PIERRE | We have been together since April 3, 1995. There were some slick patches, sure. But nothing so bad I felt I had to leave.

There is a lot be said for something so reliable, so constant, so always there.

That is, until a week ago.

I started getting word from others. The trust had been broken.

I asked some folks what they would do. Their advice varied, a lot, from getting serious professional help, to not worrying about it.

Then came the second time. It was so flagrant. This was too much, I decided, this was it.

I have to close down my AOL account.

The only name I’d ever really had on the Internet, Bobmercer1@aol.com, would be history.

I signed up for a new e-mail service. Going forward I would be bobmercer2014@gmail.com.

Would this help end the spam attacks being inflicted from Bobmercer1 upon my entire AOL address book? Was it the Heartbleed virus or something else? I don’t know.

But I was sick of it. Whether or not going Gmail was the right step. I felt I had to do something.

It was my way of responding to the embarrassment I felt. My name was being used, without my permission, to harass and potentially entrap other people whose email addresses were in my AOL account data.

I truly was sorry and I still am. How do you answer, other than with an apology, the emails and text messages from friends and professional acquaintances and co-workers that I was spamming them?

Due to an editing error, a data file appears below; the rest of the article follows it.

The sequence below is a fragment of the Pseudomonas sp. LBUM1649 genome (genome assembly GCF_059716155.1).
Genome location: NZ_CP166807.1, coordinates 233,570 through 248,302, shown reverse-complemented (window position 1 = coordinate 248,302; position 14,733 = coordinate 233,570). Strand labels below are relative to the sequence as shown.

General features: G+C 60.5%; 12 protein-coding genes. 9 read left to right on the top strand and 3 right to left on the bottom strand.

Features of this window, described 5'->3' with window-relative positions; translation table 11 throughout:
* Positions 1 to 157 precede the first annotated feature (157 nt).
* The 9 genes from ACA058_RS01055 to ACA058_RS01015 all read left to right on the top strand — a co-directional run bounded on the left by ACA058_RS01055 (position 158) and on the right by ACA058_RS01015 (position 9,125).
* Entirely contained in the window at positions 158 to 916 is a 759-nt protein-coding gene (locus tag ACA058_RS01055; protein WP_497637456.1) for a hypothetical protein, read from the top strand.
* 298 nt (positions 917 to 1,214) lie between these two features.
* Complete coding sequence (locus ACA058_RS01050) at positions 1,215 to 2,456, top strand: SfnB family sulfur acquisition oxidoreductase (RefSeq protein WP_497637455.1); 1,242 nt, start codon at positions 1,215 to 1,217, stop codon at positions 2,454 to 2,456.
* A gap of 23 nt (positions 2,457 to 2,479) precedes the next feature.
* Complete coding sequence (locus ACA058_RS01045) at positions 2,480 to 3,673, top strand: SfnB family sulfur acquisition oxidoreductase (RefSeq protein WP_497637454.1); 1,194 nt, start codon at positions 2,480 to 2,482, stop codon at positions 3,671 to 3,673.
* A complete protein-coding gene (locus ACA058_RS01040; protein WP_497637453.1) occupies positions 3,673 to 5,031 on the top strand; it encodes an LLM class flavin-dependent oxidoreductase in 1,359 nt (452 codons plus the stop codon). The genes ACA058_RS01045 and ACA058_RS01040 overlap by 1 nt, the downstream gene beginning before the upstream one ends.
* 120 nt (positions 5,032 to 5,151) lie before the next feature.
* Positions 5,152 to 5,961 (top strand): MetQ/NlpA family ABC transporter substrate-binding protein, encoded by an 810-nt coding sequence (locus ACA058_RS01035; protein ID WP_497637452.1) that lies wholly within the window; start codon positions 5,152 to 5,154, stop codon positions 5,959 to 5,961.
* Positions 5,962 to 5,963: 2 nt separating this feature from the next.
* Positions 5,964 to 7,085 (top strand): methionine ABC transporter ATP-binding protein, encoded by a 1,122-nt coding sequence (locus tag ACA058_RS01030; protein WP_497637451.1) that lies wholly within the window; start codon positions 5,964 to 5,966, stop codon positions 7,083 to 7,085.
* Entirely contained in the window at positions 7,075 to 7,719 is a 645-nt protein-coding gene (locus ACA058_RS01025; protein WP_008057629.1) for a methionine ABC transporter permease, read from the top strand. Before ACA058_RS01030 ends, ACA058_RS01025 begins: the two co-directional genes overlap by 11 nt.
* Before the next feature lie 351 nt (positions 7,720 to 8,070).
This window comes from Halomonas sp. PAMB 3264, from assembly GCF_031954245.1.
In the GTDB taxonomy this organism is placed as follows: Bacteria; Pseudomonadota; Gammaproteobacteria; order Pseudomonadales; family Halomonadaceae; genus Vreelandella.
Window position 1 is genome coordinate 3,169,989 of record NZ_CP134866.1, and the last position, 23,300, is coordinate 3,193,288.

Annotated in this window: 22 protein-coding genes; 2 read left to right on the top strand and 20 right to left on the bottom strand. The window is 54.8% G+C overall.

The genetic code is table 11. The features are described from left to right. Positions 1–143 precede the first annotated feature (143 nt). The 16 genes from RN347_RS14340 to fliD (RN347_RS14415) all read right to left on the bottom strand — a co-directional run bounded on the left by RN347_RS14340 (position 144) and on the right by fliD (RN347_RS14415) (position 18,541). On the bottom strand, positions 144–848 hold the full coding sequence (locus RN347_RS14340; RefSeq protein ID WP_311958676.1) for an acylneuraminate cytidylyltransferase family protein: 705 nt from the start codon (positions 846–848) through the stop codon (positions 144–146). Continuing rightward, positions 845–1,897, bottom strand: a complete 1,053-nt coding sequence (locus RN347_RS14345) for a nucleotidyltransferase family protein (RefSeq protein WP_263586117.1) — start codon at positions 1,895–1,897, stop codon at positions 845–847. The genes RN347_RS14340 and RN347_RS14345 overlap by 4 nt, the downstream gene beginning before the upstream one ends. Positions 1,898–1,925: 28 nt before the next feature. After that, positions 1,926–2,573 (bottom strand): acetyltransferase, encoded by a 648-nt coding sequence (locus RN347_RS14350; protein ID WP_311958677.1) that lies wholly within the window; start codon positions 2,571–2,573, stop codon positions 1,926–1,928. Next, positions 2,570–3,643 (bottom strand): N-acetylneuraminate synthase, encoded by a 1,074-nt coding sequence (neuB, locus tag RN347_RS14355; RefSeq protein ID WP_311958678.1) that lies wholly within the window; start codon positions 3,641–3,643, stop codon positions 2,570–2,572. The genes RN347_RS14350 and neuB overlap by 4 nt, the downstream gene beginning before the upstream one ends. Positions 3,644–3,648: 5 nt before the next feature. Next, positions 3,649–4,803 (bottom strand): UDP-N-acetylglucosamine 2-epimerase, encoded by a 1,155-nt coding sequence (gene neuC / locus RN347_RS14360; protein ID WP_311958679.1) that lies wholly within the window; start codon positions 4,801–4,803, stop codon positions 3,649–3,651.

America Online wasn’t the first email and Internet browser service we used in our house. But with AOL, we found an on-line home.

Those were the days of dial-up – as in telephone lines. You signed onto the AOL software on your PC and it dialed a phone number to connect to the Internet.

For my job as a reporter, I connected my laptop with the separate work-phone line at my desk at home.

Eventually we bought cable modem service for the house. But AOL dial-up remained a valuable tool for me as a reporter in those pre-wireless days.

Many times when I went to a meeting in another city, I needed to file my story from some government building or business.

With AOL’s 800 number, if I could get the settings adjusted to reach an outside line, I could get my story out.

Now Wi-Fi is nearly everywhere. And when it’s not, I prowl slowly down a residential street or a downtown alley, with my laptop open on the truck seat next to me, eyeing the road while watching its screen for a signal.

I can’t remember the last time I used AOL dial-up. My current laptop doesn’t have a phone jack.

But I kept AOL. It was part of me. Bobmercer1 was my on-line identity.

Then came the spam.

Dear AOL, I hope we can still be friends.

Contact Bob Mercer at bobmercer2014@gmail.com. The opinions expressed by this freelance columnist are his own and do not necessarily reflect the views of the Rapid City Journal.

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